The Yankees organization seems to prefer hard-throwers, I feel this preference is apparent at the major-league level and is demonstrated by the type of pitchers they acquire via trades or free agency. Per Baseball America the Yankees have some of the hardest throwing pitchers in baseball. In total, they have ten pitchers who can reach 100 MPH or higher with their fastball, 4 of those ten pitchers were acquired in the past six months. The preference for these type of pitchers is logical, but it shouldn’t mean that fans or the organization should forget about the value of finesse pitchers.
Of one of the better finesse pitchers in the Yankees system is Nestor Cortes. Cortes barely throws 90 MPH but has consistently put up solid numbers in his career. Cortes started his 2016 season in Charleston, and as a 21-year-old he was about a year younger than his competition. Despite his age difference, it was clear that he was too advanced for the level.
Cortes pitched 68.1 innings at the level and put up the following stats: 0.79 ERA, .746 WHIP, 2.48 FIP, 9.88 K/9, 1.98 BB/9, and a 0.4 HR/9. His season earned him a mid-season all-star honor, and one Pitcher of the Week award.
After a dominating half-season at Charleston, Cortes was promoted to A+ and pitched 28 innings at the level. Nestor put up the following numbers in those 28 innings: 3.21 ERA, 1.000 WHIP, 2.25 FIP, 9.96 K/9, 1.29 BB/9 and a .32 HR/9.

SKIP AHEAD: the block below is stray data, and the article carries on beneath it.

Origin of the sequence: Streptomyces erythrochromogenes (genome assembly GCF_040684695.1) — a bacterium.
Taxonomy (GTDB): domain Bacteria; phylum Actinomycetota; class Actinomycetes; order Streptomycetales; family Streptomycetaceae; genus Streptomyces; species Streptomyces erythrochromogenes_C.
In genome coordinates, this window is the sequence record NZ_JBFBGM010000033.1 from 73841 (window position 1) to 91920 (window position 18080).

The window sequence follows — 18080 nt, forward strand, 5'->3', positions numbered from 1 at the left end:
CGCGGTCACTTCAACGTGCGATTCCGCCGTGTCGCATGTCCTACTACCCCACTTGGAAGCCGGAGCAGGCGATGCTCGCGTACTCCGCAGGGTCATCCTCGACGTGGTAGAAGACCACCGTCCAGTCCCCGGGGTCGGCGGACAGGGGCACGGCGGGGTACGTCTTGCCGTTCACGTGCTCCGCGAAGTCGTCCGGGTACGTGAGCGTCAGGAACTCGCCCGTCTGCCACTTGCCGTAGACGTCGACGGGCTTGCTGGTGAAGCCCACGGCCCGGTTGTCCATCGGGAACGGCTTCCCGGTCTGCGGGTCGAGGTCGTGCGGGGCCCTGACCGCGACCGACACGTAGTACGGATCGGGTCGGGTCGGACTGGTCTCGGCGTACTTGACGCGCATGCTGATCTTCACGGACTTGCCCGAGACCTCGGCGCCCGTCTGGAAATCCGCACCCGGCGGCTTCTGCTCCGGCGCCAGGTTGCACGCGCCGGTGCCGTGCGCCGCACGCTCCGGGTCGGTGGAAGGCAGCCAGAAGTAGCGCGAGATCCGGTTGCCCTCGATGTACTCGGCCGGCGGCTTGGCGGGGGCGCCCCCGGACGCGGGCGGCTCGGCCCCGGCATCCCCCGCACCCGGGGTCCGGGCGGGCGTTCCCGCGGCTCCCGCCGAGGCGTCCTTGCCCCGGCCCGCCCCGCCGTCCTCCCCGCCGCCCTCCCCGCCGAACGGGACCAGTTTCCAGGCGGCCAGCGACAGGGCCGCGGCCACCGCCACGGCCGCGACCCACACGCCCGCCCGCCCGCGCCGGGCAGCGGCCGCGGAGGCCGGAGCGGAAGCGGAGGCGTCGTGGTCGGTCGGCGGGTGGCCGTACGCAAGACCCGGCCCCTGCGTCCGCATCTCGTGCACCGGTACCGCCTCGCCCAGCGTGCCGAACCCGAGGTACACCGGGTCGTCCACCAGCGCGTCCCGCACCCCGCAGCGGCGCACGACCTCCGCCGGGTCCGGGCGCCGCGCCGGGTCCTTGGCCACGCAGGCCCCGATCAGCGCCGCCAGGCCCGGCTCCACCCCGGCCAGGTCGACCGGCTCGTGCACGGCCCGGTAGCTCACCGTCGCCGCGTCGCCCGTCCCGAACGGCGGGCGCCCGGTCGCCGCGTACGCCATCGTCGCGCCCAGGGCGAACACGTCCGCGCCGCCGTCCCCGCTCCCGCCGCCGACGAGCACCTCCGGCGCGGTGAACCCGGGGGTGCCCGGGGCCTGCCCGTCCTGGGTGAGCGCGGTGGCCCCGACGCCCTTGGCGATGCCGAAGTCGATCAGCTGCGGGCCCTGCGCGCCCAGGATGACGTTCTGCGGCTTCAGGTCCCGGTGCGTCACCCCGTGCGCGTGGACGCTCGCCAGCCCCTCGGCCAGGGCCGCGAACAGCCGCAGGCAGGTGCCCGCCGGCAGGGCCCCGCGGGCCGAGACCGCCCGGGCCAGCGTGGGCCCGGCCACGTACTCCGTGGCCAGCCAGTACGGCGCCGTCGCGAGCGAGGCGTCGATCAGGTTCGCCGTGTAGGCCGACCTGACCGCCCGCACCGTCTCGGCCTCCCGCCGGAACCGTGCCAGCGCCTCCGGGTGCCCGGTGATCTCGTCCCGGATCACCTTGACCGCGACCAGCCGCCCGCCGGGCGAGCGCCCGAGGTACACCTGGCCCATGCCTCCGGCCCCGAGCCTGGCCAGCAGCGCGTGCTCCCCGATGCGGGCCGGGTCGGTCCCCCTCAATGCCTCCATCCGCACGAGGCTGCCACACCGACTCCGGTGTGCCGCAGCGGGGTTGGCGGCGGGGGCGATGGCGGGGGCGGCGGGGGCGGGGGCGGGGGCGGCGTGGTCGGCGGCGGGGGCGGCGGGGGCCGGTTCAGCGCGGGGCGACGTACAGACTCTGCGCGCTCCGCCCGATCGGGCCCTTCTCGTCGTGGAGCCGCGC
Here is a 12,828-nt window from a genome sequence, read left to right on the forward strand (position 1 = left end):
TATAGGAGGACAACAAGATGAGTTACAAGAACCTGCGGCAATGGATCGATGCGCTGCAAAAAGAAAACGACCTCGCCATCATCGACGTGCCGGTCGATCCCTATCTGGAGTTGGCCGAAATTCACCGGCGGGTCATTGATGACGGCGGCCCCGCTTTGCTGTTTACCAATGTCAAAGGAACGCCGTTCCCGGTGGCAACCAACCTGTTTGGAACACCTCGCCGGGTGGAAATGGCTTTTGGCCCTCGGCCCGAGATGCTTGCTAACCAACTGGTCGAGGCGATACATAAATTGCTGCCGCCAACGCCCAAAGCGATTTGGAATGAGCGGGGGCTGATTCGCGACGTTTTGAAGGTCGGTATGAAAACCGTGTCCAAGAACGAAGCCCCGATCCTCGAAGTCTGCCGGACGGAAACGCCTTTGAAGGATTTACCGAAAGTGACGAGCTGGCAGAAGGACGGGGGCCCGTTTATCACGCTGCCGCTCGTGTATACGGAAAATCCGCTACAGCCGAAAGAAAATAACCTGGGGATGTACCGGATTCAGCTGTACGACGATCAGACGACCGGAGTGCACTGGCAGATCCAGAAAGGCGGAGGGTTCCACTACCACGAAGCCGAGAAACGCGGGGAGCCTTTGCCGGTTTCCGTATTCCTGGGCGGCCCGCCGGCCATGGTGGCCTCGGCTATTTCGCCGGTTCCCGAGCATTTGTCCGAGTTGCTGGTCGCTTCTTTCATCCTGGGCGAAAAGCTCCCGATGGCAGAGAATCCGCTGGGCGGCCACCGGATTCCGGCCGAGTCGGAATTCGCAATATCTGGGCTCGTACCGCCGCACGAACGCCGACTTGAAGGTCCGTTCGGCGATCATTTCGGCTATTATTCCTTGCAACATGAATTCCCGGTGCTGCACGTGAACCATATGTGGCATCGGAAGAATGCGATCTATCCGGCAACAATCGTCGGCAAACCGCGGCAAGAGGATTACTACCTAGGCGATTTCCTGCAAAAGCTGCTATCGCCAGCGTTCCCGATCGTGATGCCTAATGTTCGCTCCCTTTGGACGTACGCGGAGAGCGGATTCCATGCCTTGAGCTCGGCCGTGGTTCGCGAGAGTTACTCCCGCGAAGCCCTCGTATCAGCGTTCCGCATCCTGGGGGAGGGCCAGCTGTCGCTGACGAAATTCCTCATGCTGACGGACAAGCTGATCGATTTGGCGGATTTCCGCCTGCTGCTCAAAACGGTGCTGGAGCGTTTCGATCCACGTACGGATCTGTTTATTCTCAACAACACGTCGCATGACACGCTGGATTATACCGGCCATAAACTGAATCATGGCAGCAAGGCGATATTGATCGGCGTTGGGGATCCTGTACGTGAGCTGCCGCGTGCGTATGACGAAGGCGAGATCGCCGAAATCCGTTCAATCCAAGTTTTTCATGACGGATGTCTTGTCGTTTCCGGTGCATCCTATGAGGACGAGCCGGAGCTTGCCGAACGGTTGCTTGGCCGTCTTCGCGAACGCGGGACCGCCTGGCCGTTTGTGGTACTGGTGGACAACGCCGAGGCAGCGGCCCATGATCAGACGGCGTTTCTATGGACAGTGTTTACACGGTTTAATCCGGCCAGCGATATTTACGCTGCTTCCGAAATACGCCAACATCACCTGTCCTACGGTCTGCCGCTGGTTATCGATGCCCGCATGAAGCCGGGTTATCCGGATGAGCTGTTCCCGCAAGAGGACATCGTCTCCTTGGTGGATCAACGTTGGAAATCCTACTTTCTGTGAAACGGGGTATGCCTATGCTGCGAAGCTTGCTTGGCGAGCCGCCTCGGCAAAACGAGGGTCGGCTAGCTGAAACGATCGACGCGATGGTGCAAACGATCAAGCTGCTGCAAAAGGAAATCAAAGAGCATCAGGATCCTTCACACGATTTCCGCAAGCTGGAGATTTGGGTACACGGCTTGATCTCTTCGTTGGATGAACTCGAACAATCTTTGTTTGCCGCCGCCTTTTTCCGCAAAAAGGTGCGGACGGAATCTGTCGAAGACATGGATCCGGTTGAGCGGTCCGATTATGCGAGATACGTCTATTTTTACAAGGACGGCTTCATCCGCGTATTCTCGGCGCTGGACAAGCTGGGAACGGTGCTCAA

He won a Pitcher of the Week award on 8/21/16 and was then promoted to AAA for one start. In that one start, he pitched 5.2 no-hit innings. It was his second stint in the upper minors as he also pitched four innings in AA, earlier in the year. After the season, he pitched 7.2 innings in the Arizona Fall League and was uncharacteristically wild in that small sample.
The Arizona Fall League aside, Cortes had an excellent 2016 season and might’ve earned himself a spot in the Yankees AA rotation. However, he didn’t pitch much in A+, so it’s possibly he goes back there.
Cortes might not throw hard, but so far, he is showing that doesn’t matter. And while he could struggle once he gets to the upper-minors, I feel that he’ll be fine. If you compare him to previous Yankees finesse prospects that have struggled once they got to AA or AAA, you’ll notice he has much better strikeout numbers. Cortes has never had a K/9 under 9, past finesse prospects like Jaron Long, Shaeffer Hall, or even Vidal Nuno weren’t nearly as good at striking batters out.
I feel that we’re seeing more and more finesse pitchers play significant roles in the majors. Not everyone needs velocity to succeed; Kyle Hendricks, for example, played a prominent role for the Championship winning Chicago Cubs and he only throws low-90s. Dallas Keuchel doesn’t even average 90 MPH on his fastball, but the Yankees and their fans know just how dominating he could be. So overall, it’s unfair to judge his prospect value based only off his fastball, finesse pitchers could be very valuable.